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Friday, January 25, 2008

More on Mapping

There have been a few emails going around on this subject, which has set me off again (sorry, dog with a bone).

The big problem seems to be with roads, tracks and paths. Any road on the map is merely a graphic, scaling at maybe 30 m wide on a 1:50,000, and, crucially, unconnected to the height data. This is why, on Memory Map, the occupants of the cottage near Braemar at NO127909 are apparently faced with the problem of the opposite side of the road being 16 metres (52 ft) higher than it is outside the house (must be a right bugger backing the car out of the garage!).

Thus any route plotted along this road, if it deviates slightly from one side to the other, will record 16 metres of additional ascent at this point alone - and along its length these errors will add up to a great deal.

Zoom in on Memory Map and pick any land rover track contouring around a hill, between contours. Using a paper map, we will say that the ascent here is zero, and so it is. But check the height on the left and right hand sides of the track, and you will find that it often apparently slopes by as much as 3m or 4m. The same applies to canals - sloping water!

When we plot a route we might stay within the confines of a road or track, but it is simply not possible to get an accurate ascent figure whilst the software is incapable of recognising that a track or road is (mostly) flat from side to side.

That said, our 'paper' method does not take account of undulations along the track that do not break the contour line. However, I reckon that any underestimation that this might produce is relatively insignificant.

One for the boffins to work on, but for now ..... count those contours!!!

I'll go back to sleep now.

p.s Don't forget to visit the Wildcamp Petition - and sign it! Follow the story with Weird Darren, the author, and the other bloggers (see blogroll). Thanks!



Blogger Grumpy Orig: said...

"Digital Challengers" beware !!!!!!

January 27, 2008 at 11:33 AM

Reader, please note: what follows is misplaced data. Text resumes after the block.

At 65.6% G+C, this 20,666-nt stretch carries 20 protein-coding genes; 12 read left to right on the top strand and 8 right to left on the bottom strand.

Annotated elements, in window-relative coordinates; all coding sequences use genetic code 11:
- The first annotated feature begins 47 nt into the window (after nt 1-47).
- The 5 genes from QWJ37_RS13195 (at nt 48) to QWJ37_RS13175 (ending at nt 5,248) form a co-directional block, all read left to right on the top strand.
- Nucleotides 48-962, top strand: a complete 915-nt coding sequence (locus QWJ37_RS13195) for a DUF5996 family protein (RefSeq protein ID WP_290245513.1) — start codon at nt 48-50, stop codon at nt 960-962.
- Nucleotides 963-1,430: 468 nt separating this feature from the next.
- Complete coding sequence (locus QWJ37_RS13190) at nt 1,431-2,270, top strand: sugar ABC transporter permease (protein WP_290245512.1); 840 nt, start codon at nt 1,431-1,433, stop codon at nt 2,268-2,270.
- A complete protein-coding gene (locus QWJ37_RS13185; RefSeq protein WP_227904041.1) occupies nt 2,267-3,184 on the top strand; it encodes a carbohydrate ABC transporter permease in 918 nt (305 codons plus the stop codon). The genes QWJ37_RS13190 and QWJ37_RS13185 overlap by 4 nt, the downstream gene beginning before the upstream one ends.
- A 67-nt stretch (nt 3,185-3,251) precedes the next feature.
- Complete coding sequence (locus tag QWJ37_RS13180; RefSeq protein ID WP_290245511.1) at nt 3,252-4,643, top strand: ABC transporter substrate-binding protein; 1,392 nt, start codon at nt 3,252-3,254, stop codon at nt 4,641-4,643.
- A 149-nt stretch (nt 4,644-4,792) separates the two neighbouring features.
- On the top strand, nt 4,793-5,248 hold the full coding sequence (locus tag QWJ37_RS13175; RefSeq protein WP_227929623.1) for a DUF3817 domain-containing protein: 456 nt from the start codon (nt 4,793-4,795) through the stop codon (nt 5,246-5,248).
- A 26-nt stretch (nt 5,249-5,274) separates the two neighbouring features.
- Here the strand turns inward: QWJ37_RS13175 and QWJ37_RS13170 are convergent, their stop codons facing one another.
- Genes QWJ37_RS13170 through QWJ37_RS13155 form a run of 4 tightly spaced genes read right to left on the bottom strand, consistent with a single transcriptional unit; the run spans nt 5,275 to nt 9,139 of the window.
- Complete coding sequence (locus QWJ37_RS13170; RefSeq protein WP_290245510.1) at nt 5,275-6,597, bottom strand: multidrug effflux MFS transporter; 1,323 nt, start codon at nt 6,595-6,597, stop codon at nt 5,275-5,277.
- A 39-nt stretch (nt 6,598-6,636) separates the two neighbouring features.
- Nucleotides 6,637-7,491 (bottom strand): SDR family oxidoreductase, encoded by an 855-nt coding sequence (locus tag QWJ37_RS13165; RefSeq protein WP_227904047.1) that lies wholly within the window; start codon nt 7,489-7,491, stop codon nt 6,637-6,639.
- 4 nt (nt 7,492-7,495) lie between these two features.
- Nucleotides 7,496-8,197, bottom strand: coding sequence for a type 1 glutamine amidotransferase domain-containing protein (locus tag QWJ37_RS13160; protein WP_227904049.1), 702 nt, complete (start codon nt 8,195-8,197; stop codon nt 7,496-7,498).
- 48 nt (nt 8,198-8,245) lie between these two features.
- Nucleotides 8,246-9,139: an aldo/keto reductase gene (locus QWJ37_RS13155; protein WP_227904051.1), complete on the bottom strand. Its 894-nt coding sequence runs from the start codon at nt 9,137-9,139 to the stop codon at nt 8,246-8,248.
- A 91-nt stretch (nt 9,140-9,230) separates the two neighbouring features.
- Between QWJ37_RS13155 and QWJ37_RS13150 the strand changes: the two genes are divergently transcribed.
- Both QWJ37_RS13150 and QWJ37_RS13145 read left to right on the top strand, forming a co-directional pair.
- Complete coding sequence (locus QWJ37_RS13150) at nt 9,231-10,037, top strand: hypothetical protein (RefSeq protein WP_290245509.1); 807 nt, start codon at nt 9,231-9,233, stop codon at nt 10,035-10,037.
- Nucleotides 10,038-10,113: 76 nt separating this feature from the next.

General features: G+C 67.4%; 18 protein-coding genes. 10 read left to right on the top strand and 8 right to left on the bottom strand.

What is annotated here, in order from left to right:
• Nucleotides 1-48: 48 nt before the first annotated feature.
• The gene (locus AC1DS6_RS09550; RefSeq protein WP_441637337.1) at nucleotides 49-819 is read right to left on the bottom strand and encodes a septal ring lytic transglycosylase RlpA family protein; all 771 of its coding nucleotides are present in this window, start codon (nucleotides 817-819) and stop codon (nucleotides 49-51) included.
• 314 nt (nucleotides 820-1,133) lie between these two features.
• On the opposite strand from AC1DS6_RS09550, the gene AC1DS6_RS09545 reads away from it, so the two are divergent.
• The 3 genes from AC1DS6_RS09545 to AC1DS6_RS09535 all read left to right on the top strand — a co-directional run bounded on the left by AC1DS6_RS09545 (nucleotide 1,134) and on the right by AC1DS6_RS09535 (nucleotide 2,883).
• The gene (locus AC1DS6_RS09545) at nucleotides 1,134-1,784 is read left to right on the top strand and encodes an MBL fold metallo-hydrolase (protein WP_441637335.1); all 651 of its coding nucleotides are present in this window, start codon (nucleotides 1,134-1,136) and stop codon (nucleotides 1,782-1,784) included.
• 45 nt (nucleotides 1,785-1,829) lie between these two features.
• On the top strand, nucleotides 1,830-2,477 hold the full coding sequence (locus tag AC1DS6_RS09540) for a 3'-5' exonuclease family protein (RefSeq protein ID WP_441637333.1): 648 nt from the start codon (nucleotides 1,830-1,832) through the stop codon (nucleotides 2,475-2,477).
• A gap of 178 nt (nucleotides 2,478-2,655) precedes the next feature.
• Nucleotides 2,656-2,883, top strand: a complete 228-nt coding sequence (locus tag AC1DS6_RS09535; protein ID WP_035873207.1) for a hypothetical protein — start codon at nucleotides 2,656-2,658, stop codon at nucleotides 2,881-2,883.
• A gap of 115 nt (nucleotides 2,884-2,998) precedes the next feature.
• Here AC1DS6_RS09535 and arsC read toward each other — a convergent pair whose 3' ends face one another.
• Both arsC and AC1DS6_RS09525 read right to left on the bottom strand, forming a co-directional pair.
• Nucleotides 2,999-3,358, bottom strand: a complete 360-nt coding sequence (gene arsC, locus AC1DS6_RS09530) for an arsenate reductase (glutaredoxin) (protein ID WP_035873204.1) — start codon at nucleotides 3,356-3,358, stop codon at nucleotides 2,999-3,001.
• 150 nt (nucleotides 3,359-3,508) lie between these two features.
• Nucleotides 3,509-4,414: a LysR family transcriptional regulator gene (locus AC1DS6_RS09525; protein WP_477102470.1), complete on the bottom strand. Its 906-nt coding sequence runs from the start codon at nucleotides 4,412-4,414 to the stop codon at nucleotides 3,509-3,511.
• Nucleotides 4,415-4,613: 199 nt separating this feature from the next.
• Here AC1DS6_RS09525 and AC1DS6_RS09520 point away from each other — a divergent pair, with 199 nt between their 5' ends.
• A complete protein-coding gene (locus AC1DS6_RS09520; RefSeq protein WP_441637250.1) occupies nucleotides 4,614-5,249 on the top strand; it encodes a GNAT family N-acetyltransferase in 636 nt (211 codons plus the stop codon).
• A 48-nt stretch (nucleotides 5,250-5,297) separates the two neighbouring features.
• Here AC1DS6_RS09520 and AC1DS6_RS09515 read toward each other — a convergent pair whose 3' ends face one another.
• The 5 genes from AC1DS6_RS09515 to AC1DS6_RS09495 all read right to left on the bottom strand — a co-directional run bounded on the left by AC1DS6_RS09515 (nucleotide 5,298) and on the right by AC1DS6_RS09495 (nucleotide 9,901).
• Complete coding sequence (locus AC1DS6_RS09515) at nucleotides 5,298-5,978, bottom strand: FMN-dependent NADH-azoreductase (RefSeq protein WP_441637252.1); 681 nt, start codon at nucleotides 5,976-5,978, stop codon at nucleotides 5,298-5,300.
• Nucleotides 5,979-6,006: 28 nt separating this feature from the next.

Blogger Phil said...

Geoff sent me this link to his comments on a thread at OM, which adds a bit more thought to the ascent conundrum. You might also find it worthwhile to follow Weird Darren's exploration of the phenomenon and possible solutions.

Toodle pip

Phil the contour counter.

February 11, 2008 at 7:56 PM  
Anonymous Anonymous said...

I think the most important thing here is to only use one method. If you use the MM system and find the day hard but OK when calculated with contour counting the difference is only going to be psychological so use the one that suits you best. I have used MM for three years and think it gives a truer estimate of height gain than contour counting but when planning a route it can be frightening after years of getting "reasonable" height gain estimate by contour counting.

February 16, 2008 at 12:17 PM  
Blogger Phil said...

That's right, Anon, most of the time.

I have noticed, though, that a cross country route with lots of ascent almost always matches the "contour counting" method. Thus this route will appear quite a lot easier than it is in reality if the software's result is blindly accepted as true. This is not too important in summer (an hour or two longer on the hill than expected, and maybe a bit tired) but in winter it can be the difference between being safely off and in the pub or stumbling around in the dark with a head torch.

Nevertheless, as you imply, add a dose of common sense and MM is a great tool.

February 17, 2008 at 11:08 AM  

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